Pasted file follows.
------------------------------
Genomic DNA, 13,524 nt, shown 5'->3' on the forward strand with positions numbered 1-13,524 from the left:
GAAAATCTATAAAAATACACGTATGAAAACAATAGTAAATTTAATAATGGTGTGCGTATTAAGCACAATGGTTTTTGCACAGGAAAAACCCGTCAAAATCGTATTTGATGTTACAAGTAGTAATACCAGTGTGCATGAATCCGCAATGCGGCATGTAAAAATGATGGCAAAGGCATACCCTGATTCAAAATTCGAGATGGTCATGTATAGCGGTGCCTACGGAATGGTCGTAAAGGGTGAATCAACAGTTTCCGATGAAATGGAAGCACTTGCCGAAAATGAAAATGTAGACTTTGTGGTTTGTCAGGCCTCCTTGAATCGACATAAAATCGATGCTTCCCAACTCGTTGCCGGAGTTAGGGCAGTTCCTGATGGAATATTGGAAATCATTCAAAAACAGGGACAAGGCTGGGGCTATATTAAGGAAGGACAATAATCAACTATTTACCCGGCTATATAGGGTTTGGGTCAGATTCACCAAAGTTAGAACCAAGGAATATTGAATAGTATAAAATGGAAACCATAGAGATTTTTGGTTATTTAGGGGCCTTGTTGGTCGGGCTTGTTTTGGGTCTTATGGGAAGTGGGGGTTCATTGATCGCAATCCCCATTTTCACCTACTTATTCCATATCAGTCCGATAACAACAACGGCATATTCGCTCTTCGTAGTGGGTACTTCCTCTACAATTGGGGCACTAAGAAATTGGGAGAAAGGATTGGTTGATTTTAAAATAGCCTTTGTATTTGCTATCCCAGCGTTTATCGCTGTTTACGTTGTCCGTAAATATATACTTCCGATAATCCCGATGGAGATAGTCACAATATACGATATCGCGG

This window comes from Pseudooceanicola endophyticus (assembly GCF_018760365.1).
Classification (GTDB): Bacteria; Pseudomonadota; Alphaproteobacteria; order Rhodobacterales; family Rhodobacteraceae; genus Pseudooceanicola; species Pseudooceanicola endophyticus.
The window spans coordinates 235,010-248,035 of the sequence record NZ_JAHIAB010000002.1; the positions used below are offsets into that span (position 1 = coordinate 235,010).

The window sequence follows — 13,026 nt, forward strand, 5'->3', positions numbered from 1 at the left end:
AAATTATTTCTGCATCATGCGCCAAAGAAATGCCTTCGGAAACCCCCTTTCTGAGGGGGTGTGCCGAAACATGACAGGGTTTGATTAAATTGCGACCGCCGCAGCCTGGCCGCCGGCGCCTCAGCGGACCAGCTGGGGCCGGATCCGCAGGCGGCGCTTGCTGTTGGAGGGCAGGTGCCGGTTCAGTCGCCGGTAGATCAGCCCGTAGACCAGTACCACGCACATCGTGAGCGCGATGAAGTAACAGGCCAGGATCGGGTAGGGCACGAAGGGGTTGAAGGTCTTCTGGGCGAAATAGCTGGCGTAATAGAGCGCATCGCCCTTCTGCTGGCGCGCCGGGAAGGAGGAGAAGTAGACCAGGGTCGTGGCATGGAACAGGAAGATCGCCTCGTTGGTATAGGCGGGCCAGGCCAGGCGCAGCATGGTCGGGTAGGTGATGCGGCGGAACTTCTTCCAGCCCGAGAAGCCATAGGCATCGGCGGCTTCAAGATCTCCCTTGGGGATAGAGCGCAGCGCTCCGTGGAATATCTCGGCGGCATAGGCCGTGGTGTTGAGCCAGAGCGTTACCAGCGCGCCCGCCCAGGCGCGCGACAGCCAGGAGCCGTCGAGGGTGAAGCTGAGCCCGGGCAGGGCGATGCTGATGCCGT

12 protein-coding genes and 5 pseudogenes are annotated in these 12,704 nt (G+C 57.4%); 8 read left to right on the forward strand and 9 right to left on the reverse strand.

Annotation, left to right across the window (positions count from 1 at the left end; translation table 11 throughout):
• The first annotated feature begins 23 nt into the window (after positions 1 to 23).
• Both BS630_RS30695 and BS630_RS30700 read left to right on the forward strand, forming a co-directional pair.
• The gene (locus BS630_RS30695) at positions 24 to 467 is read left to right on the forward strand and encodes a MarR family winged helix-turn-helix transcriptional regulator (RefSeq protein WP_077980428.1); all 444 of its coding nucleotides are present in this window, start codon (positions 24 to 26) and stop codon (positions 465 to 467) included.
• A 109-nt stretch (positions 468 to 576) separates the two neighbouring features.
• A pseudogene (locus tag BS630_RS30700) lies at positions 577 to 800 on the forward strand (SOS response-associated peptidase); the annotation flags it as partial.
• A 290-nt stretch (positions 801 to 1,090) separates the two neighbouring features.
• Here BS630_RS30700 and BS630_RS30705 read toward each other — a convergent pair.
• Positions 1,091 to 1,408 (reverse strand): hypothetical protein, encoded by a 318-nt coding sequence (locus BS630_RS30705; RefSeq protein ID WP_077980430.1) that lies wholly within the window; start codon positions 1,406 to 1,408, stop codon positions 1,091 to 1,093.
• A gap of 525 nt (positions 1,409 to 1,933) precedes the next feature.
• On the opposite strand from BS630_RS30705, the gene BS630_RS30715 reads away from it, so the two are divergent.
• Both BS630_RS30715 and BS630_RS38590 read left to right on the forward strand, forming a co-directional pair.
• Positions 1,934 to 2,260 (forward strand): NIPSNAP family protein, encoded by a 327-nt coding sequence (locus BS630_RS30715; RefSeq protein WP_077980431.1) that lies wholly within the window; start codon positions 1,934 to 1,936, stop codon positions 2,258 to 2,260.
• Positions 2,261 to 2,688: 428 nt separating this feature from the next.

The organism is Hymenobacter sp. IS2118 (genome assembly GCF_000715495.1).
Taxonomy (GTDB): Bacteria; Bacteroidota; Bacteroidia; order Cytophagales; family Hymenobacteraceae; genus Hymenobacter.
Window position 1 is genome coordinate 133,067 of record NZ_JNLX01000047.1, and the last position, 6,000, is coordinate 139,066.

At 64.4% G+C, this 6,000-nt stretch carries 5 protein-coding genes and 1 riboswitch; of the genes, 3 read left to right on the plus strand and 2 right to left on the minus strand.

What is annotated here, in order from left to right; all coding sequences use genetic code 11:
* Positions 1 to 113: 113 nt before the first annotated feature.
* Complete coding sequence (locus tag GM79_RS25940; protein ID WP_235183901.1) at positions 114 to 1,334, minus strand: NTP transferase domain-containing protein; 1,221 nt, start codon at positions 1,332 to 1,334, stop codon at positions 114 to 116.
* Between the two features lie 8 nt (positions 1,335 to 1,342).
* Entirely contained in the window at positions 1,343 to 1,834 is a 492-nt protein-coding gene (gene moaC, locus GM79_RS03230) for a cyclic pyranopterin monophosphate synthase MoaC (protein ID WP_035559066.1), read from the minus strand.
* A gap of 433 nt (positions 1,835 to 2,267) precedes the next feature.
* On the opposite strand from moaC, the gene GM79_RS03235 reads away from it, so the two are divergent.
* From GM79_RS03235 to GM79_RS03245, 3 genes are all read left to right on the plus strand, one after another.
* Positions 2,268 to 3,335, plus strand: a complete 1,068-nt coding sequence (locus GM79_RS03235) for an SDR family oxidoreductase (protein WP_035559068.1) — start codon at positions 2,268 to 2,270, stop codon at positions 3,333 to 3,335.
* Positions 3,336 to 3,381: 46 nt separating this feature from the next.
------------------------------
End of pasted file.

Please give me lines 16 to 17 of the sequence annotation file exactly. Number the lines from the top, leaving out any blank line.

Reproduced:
• Here BS630_RS30700 and BS630_RS30705 read toward each other — a convergent pair.
• Positions 1,091 to 1,408 (reverse strand): hypothetical protein, encoded by a 318-nt coding sequence (locus BS630_RS30705; RefSeq protein ID WP_077980430.1) that lies wholly within the window; start codon positions 1,406 to 1,408, stop codon positions 1,091 to 1,093.